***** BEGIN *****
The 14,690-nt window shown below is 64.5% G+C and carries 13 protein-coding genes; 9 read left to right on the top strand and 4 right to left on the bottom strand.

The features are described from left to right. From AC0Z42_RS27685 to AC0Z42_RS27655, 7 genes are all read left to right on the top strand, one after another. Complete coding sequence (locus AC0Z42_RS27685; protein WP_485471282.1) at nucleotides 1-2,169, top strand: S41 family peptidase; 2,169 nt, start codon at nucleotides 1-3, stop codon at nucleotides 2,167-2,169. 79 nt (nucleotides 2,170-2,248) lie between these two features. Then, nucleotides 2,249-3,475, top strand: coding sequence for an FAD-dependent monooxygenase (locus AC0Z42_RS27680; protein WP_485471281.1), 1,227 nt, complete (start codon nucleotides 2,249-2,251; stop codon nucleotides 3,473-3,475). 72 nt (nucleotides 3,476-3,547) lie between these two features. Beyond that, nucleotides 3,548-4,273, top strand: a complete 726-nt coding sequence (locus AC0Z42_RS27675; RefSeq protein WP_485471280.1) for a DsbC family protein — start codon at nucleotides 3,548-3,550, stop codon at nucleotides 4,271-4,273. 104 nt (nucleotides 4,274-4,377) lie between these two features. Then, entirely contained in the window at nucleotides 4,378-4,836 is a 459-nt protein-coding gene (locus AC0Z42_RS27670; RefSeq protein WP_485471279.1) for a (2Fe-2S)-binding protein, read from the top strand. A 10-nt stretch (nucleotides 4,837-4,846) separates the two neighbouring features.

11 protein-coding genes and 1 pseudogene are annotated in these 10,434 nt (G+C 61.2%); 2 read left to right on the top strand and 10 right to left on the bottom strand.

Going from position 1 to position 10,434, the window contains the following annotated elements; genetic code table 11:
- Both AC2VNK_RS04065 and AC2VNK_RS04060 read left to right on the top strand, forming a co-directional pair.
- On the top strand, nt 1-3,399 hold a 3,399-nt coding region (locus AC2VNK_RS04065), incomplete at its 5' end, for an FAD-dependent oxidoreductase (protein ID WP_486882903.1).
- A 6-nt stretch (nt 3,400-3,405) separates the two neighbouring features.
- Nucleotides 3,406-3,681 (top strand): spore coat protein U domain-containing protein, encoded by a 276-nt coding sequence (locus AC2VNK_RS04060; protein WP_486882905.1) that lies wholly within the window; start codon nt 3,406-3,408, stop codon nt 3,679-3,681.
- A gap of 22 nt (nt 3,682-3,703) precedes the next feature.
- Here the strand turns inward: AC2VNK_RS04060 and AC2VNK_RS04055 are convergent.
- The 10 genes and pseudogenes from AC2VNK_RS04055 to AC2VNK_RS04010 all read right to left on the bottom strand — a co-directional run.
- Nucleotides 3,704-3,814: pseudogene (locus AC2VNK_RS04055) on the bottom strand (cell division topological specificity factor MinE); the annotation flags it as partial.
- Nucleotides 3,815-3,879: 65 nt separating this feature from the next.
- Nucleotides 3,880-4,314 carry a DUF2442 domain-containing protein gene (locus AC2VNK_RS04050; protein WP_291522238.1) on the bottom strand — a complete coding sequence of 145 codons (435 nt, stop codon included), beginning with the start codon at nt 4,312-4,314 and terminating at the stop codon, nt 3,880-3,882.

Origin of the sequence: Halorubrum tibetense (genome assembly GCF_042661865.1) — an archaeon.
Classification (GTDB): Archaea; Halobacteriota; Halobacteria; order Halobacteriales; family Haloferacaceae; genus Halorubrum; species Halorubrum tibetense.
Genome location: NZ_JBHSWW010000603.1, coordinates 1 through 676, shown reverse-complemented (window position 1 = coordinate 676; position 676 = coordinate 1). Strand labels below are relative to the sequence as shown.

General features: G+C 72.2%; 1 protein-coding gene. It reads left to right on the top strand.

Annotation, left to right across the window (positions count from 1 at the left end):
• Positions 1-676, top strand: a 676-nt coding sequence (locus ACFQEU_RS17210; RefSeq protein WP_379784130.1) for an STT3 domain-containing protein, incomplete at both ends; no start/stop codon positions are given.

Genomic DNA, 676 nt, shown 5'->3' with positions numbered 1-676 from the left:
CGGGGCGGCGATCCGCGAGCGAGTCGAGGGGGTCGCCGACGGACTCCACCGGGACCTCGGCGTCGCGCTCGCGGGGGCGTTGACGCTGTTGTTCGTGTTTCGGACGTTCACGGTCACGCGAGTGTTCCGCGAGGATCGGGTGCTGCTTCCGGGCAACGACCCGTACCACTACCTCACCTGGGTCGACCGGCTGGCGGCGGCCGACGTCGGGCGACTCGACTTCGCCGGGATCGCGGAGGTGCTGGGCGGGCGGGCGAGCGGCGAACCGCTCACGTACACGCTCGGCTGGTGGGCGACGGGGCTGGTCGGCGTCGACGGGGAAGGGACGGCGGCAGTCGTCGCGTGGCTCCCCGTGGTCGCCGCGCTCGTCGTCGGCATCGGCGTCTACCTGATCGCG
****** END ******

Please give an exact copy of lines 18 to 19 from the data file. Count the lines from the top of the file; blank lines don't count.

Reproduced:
General features: G+C 72.2%; 1 protein-coding gene. It reads left to right on the top strand.

Annotation, left to right across the window (positions count from 1 at the left end):